I love scrolling through Instagram, design magazines, books, blogs, catalogs and watching shows where the (photographed) outcome is perfection. Hands in the air, praise and accolades to the designer perfection. It is strangely rewarding and must speak to my need for harmony and peace or something. Cohesive, all white, black and white with a restrained single bold pink pillow that MAKES the room. I love it. I love to visit it, I love to pretend I want to live in it all the time. I love it when scrolling through the pages of a blog or magazine you see room after room planned, designed and executed with such cohesive vision that it makes your head hurt. I LOVE those homes. On paper. Or at least when they belong to someone else.
The truth is I start out most of my plans and ideas with that kind of image in mind. “I shall create a gleaming white box of immaculate glory!” And 100% of the time what I end up with is not even remotely white, not glory in any sense of perfection but is a truer reflection of me. Any time I try to restrain my color palette to one or two colors, within a shockingly short time, in creeps about 5 more colors and somehow the room feels more like home for it. Not only have I learned that this is OK, I have come to realize this is RIGHT. This is brilliant, this is what my home wants to be.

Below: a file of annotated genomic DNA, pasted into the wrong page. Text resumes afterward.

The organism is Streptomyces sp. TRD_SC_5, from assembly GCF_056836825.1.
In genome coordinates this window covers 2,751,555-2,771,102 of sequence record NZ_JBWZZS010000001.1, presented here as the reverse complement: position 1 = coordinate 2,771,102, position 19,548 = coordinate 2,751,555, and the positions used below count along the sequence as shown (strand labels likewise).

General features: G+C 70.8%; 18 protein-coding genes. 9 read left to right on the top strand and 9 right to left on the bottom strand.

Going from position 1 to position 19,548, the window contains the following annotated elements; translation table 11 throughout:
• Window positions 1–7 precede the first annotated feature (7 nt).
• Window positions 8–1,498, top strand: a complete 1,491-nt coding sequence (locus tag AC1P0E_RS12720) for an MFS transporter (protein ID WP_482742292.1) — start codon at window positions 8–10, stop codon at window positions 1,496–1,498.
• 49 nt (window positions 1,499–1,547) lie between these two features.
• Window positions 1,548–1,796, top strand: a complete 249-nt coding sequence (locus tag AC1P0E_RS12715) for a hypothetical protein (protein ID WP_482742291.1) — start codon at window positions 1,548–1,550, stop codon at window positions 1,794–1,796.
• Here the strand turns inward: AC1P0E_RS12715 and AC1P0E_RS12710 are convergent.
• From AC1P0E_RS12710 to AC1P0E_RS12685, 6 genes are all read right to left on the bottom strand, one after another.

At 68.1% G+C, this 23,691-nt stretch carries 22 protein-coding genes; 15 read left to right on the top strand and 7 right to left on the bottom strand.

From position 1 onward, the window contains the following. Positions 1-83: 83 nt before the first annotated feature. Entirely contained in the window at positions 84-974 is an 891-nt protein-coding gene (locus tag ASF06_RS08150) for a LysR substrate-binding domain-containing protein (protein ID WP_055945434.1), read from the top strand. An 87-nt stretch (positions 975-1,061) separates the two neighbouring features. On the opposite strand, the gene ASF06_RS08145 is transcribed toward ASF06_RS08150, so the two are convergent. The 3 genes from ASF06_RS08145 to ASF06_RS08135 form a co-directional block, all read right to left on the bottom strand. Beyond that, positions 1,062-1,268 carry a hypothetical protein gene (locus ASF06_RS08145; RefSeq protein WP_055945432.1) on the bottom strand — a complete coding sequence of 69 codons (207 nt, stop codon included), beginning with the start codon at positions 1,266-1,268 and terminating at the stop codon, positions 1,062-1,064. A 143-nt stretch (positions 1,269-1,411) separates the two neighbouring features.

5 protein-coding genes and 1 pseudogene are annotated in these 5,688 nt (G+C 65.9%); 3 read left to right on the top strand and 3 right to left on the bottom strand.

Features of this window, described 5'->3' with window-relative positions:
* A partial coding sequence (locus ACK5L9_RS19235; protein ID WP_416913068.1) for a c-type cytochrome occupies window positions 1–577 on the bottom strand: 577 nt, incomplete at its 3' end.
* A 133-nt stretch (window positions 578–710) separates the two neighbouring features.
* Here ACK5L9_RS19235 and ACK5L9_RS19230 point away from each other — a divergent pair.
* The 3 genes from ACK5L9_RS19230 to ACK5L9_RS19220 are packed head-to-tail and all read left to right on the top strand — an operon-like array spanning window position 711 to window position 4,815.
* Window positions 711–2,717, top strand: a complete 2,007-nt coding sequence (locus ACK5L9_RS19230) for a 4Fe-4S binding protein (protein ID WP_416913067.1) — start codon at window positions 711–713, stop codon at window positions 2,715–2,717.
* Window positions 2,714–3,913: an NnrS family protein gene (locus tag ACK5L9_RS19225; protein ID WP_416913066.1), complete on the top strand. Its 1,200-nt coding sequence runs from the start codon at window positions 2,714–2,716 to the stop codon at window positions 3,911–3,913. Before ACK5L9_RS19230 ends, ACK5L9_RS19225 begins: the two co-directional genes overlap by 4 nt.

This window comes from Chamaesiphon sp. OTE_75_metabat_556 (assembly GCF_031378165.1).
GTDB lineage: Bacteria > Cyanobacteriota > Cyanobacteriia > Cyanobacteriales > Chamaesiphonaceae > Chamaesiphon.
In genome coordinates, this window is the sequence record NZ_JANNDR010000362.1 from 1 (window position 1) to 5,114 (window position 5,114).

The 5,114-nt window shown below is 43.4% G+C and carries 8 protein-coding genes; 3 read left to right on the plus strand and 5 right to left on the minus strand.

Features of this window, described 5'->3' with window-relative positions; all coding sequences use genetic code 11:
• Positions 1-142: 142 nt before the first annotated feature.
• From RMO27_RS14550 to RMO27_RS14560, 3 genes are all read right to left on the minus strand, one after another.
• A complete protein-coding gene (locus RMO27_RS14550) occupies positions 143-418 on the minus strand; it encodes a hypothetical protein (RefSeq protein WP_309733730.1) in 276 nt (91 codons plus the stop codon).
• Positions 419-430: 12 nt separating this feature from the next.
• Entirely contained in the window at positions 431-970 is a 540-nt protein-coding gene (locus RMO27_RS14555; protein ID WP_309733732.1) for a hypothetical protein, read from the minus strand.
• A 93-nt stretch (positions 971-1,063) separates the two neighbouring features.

The homes I find to be the most welcoming, the most interesting and the most like home are the ones that are full of treasures – edited as they need to be for beauty and function of the space – but unrestrained in spirit. Does that even make sense? Restraint has a big place in even this kind of home styling, but when a home has an unrestrained spirit, it shows.
I think this is the thing people are responding to when they come here. I look around and see 15-year-old chairs that would not fare well in a magazine photo shoot, stuff I’ve dragged across the Midwest, then across the country mixed with the new stuff, most of which I’ve purchased with an eye to economy in addition to emotion. And maybe that’s the thing at the heart of it: emotion. Maya Angelou famously reminded us people won’t remember what you said to them, they will remember how you made them feel. Isn’t this true for spaces and environments too, especially our homes?
"I've learned that people will forget what you said, people will forget what you did, but people will never forget how you made them feel."
I’m not sure I can articulate just one thing I want home to feel like. I want people to be comfortable, but that’s not near deep enough. Belonging, to be filled with hope, to be free to be heard, to be able to create, to be surprised by beauty, to feel loved. These are the things. If this isn’t style, I don’t know what is.